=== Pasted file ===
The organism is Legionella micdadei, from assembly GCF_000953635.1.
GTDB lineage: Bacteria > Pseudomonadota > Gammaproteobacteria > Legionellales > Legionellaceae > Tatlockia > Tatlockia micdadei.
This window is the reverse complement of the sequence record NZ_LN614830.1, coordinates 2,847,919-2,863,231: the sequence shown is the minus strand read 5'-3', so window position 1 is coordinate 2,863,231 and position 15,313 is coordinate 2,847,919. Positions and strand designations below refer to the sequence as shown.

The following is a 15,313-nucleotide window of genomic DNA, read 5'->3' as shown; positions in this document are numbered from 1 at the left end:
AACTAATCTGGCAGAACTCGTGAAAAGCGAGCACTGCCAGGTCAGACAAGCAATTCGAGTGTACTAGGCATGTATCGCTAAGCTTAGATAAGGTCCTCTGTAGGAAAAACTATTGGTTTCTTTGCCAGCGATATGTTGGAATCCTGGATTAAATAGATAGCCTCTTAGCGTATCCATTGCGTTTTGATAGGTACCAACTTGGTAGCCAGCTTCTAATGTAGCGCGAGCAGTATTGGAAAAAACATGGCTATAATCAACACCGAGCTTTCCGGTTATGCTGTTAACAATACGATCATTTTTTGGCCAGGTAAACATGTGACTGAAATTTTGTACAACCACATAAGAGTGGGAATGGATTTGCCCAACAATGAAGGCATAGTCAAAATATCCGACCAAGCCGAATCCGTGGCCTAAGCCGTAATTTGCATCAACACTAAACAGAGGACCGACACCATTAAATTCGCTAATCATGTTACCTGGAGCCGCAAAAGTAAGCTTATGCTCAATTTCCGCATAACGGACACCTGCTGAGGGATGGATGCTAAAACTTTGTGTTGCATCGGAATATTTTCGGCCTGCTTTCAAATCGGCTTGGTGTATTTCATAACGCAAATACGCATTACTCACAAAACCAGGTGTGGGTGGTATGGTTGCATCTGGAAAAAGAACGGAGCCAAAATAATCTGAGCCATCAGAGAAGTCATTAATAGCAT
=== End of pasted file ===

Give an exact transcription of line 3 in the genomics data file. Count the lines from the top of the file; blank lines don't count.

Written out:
This window is the reverse complement of the sequence record NZ_LN614830.1, coordinates 2,847,919-2,863,231: the sequence shown is the minus strand read 5'-3', so window position 1 is coordinate 2,863,231 and position 15,313 is coordinate 2,847,919. Positions and strand designations below refer to the sequence as shown.